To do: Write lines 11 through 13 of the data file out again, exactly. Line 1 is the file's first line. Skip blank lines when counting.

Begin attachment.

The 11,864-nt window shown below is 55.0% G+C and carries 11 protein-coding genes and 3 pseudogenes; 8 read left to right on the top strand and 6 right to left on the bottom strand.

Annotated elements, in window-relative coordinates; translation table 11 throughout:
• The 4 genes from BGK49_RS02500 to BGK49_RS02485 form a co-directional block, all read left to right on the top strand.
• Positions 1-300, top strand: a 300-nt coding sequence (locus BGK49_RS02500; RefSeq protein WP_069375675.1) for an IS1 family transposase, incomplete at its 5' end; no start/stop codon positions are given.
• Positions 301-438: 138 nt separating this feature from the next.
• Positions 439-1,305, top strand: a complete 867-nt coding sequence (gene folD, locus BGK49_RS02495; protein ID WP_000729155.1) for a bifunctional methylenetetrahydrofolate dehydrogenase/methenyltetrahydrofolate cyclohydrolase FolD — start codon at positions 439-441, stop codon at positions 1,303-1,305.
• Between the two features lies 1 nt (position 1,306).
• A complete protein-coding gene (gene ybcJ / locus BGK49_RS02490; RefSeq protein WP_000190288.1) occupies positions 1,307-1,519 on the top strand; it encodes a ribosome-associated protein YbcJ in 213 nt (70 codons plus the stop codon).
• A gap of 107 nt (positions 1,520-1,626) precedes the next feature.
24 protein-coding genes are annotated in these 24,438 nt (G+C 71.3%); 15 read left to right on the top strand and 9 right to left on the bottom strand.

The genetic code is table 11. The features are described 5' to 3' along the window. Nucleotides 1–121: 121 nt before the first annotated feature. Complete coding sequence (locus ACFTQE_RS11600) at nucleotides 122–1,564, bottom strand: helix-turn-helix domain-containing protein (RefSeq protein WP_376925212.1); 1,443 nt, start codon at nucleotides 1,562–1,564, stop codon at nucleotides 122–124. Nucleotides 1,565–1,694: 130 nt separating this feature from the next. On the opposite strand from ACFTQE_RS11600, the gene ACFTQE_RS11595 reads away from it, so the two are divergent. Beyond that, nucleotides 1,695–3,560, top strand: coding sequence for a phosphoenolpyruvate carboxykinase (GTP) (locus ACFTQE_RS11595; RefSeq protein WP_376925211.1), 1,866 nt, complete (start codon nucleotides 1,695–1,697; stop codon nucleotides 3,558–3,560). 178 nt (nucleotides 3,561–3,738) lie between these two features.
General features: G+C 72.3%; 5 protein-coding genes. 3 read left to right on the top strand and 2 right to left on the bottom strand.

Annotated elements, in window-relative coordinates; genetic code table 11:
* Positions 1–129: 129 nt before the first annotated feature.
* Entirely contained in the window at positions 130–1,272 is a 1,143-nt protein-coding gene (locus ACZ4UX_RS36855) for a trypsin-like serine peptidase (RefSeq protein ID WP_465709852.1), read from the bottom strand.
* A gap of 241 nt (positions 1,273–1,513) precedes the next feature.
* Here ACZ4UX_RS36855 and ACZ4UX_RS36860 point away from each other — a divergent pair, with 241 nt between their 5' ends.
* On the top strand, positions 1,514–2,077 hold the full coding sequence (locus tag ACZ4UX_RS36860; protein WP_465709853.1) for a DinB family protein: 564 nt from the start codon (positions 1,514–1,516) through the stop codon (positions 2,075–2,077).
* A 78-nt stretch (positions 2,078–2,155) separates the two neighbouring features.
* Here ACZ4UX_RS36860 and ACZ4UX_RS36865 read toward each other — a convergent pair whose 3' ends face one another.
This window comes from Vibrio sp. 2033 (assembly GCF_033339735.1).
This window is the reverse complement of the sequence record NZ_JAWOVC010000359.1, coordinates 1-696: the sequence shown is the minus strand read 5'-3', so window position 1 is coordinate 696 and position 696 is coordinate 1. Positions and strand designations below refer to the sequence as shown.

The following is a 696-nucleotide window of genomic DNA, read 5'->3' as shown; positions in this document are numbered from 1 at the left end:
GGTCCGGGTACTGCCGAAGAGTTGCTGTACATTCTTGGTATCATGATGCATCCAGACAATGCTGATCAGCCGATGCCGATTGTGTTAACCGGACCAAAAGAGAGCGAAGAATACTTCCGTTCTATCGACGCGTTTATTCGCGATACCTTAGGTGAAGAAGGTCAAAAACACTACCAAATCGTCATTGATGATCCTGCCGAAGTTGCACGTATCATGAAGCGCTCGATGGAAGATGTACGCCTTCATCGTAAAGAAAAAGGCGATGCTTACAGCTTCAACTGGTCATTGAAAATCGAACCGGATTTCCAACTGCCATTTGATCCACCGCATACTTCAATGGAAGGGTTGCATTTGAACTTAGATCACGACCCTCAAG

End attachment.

The genetic code is table 11. The features are described 5' to 3' along the window. Nucleotides 1–121: 121 nt before the first annotated feature. Complete coding sequence (locus ACFTQE_RS11600) at nucleotides 122–1,564, bottom strand: helix-turn-helix domain-containing protein (RefSeq protein WP_376925212.1); 1,443 nt, start codon at nucleotides 1,562–1,564, stop codon at nucleotides 122–124. Nucleotides 1,565–1,694: 130 nt separating this feature from the next. On the opposite strand from ACFTQE_RS11600, the gene ACFTQE_RS11595 reads away from it, so the two are divergent. Beyond that, nucleotides 1,695–3,560, top strand: coding sequence for a phosphoenolpyruvate carboxykinase (GTP) (locus ACFTQE_RS11595; RefSeq protein WP_376925211.1), 1,866 nt, complete (start codon nucleotides 1,695–1,697; stop codon nucleotides 3,558–3,560). 178 nt (nucleotides 3,561–3,738) lie between these two features.
General features: G+C 72.3%; 5 protein-coding genes. 3 read left to right on the top strand and 2 right to left on the bottom strand.

Annotated elements, in window-relative coordinates; genetic code table 11: